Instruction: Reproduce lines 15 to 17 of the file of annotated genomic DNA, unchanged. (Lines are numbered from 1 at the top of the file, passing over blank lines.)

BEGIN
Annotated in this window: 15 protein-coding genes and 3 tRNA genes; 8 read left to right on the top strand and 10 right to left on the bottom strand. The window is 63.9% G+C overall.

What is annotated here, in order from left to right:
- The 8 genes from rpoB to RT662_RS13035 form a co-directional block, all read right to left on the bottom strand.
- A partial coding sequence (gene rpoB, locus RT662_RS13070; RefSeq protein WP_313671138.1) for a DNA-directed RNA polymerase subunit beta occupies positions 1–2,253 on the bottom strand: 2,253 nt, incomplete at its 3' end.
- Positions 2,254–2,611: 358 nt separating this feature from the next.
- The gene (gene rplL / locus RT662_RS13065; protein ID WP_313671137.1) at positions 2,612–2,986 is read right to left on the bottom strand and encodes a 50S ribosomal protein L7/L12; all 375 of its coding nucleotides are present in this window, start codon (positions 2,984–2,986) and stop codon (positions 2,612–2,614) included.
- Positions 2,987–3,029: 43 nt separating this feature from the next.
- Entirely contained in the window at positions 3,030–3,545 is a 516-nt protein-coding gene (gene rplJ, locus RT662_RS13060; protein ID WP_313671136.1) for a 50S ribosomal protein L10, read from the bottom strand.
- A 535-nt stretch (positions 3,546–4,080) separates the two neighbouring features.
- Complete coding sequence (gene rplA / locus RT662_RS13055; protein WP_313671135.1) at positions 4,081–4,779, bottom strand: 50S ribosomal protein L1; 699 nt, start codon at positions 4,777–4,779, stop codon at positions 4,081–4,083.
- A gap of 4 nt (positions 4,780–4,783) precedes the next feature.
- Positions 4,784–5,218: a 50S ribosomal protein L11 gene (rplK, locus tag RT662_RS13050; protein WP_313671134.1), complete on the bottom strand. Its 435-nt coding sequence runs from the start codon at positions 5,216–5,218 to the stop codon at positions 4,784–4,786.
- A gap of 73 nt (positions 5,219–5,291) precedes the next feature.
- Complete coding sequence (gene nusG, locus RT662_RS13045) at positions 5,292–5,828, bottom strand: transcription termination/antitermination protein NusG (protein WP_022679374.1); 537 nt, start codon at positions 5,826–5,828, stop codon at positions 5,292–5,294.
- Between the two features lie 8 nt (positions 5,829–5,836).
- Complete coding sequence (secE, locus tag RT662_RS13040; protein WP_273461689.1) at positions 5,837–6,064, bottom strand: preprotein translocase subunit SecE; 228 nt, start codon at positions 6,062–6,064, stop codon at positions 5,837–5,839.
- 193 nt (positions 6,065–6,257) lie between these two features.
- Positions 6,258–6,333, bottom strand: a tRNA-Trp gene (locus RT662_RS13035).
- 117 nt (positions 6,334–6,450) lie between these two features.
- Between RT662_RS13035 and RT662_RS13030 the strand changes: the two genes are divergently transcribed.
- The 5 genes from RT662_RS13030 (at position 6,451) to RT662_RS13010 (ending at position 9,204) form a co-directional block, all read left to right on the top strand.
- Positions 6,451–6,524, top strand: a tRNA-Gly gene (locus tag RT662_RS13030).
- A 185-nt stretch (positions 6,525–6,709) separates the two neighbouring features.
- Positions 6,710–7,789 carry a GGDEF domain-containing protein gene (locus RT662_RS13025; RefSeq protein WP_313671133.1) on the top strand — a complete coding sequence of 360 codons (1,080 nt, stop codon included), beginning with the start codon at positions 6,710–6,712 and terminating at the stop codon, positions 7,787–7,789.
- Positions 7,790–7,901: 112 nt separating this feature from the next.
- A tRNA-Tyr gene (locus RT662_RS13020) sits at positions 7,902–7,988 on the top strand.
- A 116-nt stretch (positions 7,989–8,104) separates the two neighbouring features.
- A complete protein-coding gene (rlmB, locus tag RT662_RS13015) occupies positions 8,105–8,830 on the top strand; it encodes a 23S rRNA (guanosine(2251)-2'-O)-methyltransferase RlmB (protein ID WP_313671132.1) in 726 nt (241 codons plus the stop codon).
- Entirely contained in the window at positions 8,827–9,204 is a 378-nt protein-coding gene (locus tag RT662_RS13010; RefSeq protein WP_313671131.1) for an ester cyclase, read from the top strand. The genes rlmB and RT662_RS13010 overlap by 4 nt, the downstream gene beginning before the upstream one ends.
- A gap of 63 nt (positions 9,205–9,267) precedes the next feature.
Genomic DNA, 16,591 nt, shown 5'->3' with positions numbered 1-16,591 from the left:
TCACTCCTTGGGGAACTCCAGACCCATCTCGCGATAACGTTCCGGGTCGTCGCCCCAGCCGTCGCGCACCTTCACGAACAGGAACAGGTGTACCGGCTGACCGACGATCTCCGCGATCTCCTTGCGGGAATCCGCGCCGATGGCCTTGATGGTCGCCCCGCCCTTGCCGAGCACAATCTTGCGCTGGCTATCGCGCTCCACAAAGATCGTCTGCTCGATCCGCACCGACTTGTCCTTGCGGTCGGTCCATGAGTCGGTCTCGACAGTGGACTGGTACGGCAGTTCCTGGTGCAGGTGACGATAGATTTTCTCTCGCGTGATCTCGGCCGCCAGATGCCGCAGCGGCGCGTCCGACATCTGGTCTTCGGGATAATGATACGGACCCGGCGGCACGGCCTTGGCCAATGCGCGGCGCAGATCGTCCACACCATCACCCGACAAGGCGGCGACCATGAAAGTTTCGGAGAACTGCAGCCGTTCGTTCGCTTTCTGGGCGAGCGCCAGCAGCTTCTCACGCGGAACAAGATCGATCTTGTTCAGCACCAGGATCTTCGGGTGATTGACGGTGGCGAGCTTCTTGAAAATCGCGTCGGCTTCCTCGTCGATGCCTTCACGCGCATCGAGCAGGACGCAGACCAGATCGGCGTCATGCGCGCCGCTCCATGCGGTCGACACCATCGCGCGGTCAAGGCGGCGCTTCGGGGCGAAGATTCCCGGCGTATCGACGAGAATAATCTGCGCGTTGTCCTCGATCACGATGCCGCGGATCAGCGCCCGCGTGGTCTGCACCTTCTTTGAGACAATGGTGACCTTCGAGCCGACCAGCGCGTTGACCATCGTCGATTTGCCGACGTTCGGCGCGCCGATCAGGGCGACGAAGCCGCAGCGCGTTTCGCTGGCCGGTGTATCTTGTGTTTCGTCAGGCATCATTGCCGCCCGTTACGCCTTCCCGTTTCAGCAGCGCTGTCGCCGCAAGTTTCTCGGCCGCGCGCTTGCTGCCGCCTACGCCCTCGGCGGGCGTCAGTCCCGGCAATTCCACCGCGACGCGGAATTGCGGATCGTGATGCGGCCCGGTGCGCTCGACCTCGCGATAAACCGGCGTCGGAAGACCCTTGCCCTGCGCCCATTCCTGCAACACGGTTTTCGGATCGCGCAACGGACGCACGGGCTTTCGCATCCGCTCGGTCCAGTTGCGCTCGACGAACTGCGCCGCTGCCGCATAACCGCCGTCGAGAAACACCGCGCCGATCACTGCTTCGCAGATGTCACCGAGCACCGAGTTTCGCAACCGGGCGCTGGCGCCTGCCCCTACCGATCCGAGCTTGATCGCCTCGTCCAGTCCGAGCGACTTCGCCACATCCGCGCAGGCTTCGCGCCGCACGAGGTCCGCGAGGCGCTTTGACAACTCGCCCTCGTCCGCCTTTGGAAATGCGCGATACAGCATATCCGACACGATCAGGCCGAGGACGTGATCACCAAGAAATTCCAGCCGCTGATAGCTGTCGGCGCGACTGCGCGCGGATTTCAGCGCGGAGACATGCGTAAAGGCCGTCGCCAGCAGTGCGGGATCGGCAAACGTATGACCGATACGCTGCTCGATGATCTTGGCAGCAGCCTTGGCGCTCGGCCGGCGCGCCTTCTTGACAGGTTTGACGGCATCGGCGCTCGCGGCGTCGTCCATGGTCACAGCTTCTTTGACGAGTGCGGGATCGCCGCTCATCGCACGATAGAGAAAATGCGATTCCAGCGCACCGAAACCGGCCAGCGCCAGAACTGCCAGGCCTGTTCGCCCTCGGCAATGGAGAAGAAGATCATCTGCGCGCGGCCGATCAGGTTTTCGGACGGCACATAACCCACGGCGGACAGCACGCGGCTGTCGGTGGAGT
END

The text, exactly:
- Between the two features lie 8 nt (positions 5,829–5,836).
- Complete coding sequence (secE, locus tag RT662_RS13040; protein WP_273461689.1) at positions 5,837–6,064, bottom strand: preprotein translocase subunit SecE; 228 nt, start codon at positions 6,062–6,064, stop codon at positions 5,837–5,839.
- 193 nt (positions 6,065–6,257) lie between these two features.